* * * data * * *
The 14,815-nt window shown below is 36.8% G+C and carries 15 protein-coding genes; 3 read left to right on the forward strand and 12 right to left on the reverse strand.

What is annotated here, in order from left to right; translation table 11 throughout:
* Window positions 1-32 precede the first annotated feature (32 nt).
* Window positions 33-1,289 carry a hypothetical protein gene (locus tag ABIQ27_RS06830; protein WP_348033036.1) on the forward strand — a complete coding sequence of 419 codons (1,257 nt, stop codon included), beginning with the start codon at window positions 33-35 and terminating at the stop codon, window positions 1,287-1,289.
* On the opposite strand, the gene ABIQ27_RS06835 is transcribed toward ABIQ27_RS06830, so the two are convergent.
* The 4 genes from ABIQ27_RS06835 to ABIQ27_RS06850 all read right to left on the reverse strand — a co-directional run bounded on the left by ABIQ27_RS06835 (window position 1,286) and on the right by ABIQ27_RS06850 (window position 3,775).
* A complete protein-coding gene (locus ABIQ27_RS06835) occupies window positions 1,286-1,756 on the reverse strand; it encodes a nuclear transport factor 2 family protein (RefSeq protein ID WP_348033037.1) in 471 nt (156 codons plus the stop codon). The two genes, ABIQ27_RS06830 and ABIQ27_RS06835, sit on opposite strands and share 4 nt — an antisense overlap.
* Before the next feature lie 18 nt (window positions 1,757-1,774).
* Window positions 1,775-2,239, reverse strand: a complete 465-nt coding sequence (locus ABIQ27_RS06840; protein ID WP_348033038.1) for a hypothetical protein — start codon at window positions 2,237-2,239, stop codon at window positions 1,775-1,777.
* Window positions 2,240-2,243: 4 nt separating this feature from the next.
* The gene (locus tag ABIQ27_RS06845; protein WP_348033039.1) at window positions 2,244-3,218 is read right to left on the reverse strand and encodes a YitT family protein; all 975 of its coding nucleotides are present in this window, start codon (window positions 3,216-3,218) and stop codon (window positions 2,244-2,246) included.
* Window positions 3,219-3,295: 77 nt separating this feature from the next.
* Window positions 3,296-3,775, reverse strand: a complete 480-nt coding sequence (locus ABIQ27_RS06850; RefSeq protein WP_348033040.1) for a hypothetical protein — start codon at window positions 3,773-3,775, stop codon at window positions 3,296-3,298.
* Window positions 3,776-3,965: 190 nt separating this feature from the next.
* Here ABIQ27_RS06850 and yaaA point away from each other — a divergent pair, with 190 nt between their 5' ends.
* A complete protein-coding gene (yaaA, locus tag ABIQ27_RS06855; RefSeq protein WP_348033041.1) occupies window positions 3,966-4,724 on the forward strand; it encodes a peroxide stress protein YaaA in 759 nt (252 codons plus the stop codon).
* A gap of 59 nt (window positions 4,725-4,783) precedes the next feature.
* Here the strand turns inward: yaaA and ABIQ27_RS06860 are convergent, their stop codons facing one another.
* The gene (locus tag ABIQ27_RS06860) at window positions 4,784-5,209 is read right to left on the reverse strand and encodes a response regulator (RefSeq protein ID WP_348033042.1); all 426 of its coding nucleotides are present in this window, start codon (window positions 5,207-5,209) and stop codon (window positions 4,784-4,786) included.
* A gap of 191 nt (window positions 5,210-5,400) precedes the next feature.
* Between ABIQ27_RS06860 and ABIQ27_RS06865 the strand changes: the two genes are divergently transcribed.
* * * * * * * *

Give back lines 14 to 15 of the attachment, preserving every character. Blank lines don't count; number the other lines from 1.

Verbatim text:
* Window positions 3,776-3,965: 190 nt separating this feature from the next.
* Here ABIQ27_RS06850 and yaaA point away from each other — a divergent pair, with 190 nt between their 5' ends.